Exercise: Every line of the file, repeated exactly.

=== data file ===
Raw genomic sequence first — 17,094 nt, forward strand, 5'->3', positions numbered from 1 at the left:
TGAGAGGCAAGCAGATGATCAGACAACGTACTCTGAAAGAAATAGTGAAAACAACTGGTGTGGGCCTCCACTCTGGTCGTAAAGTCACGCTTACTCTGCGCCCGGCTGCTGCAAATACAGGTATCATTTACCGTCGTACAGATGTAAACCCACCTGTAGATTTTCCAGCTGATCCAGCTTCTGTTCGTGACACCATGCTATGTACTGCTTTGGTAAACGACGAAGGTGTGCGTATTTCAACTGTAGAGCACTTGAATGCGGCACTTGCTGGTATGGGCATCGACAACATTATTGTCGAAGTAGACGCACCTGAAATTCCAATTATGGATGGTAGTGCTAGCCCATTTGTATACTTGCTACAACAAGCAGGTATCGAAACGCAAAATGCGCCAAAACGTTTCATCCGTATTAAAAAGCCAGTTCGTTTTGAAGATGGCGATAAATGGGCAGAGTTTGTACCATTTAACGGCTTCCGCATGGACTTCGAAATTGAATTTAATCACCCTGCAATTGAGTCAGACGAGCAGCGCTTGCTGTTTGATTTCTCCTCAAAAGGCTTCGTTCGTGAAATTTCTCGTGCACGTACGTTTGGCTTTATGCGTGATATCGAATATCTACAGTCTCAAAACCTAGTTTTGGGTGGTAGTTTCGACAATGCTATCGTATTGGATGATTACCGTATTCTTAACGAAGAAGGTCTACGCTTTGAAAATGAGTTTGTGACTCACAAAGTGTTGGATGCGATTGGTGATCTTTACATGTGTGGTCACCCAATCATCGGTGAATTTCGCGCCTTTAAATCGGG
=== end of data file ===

Raw genomic sequence first — 17,094 nt, forward strand, 5'->3', positions numbered from 1 at the left:
TGAGAGGCAAGCAGATGATCAGACAACGTACTCTGAAAGAAATAGTGAAAACAACTGGTGTGGGCCTCCACTCTGGTCGTAAAGTCACGCTTACTCTGCGCCCGGCTGCTGCAAATACAGGTATCATTTACCGTCGTACAGATGTAAACCCACCTGTAGATTTTCCAGCTGATCCAGCTTCTGTTCGTGACACCATGCTATGTACTGCTTTGGTAAACGACGAAGGTGTGCGTATTTCAACTGTAGAGCACTTGAATGCGGCACTTGCTGGTATGGGCATCGACAACATTATTGTCGAAGTAGACGCACCTGAAATTCCAATTATGGATGGTAGTGCTAGCCCATTTGTATACTTGCTACAACAAGCAGGTATCGAAACGCAAAATGCGCCAAAACGTTTCATCCGTATTAAAAAGCCAGTTCGTTTTGAAGATGGCGATAAATGGGCAGAGTTTGTACCATTTAACGGCTTCCGCATGGACTTCGAAATTGAATTTAATCACCCTGCAATTGAGTCAGACGAGCAGCGCTTGCTGTTTGATTTCTCCTCAAAAGGCTTCGTTCGTGAAATTTCTCGTGCACGTACGTTTGGCTTTATGCGTGATATCGAATATCTACAGTCTCAAAACCTAGTTTTGGGTGGTAGTTTCGACAATGCTATCGTATTGGATGATTACCGTATTCTTAACGAAGAAGGTCTACGCTTTGAAAATGAGTTTGTGACTCACAAAGTGTTGGATGCGATTGGTGATCTTTACATGTGTGGTCACCCAATCATCGGTGAATTTCGCGCCTTTAAATCGGG